HCPLive

Dr. Edward Magaziner on Treating Chronic Pain Conditions with Botox


Edward Magaziner, MD, CEO, New Jersey Interventional Pain Society, Assistant Professor, New York Medical College, Clinical Professor, Robert Wood Johnson University Dept. of Anesthesia and PM&R, Medical Director, Center for Spine, Sports, Pain Management, and Orthopedic Regenerative Medicine, North Brunswick, NJ, details the chronic pain conditions he has successfully treated with Botox (onabotulinumtoxinA).

Aside from the drug's well-known cosmetic indications and its effectiveness in treating chronic migraine, Magaziner says Botox can be helpful in treating patients with chronic spasms and chronic nerve pain. For the latter group, Magaziner notes clinical studies have shown Botox injected in a grid-like fashion over the vicinity of a painful nerve decreases "some of the central sensitization that can occur after chronic nerve conditions." For chronic spasms, pain management physicians can inject Botox in the motor end-plate of a patient's muscle fiber to relieve spasticity caused by stroke or spinal cord injury, or to relax neck muscles and stop spasms in torticollis, Magaziner says.

"For people that have just some terrible spasms  who are not getting better through the use of physical therapy, massage, acupuncture, or some of the other techniques we use — when I have a last resort situation, I can always refer to Botox," Magaziner says.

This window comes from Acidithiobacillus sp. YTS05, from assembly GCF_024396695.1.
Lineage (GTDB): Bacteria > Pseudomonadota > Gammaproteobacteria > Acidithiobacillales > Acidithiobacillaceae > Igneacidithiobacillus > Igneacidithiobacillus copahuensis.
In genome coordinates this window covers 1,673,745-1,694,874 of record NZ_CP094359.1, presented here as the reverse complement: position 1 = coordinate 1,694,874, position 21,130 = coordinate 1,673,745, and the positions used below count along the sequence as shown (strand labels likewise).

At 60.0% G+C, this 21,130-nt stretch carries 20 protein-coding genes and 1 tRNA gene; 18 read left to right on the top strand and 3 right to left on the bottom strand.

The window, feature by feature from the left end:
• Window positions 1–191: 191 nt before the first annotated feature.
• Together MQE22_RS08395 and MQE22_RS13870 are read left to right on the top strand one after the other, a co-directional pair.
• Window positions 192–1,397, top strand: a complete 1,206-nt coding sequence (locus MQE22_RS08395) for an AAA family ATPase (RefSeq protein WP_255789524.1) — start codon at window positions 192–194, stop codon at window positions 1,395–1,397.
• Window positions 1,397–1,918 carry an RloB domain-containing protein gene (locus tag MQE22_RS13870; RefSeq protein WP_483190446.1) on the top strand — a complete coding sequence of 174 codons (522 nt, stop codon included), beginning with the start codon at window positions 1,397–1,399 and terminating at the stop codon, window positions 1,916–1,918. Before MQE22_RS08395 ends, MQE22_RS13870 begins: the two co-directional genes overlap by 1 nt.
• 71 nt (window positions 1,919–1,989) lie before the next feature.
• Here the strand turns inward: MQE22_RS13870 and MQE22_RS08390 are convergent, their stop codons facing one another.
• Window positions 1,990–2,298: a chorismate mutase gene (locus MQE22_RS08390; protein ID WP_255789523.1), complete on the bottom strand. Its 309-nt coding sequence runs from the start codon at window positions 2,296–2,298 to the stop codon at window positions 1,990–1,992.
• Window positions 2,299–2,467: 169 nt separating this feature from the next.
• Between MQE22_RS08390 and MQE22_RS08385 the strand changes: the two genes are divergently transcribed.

Most Popular

Recommended Reading

The saying “it’s all in your head” may not be that far off when it comes to pain, according to a new study measuring brain activity.
Researchers at ATS 2015 reported chronic obstructive pulmonary disease was a risk factor for cardiovascular disease, but was not independently linked to risk of stroke or systemic embolism.
Researchers at Oregon State University have identified zebrafish as an optimal testing model for toxoplasmosis, as they believe the fish could provide insight into breakthrough treatments.
Prosthetic joint infection (PJI) occurs after approximately 2% of primary hip or knee replacements and in up to 6% of revisions surgeries, and cost more than $50,000 per episode. A recent review found that many surgeons have altered their approaches to PJI management based on recent clinical findings.
$vAR$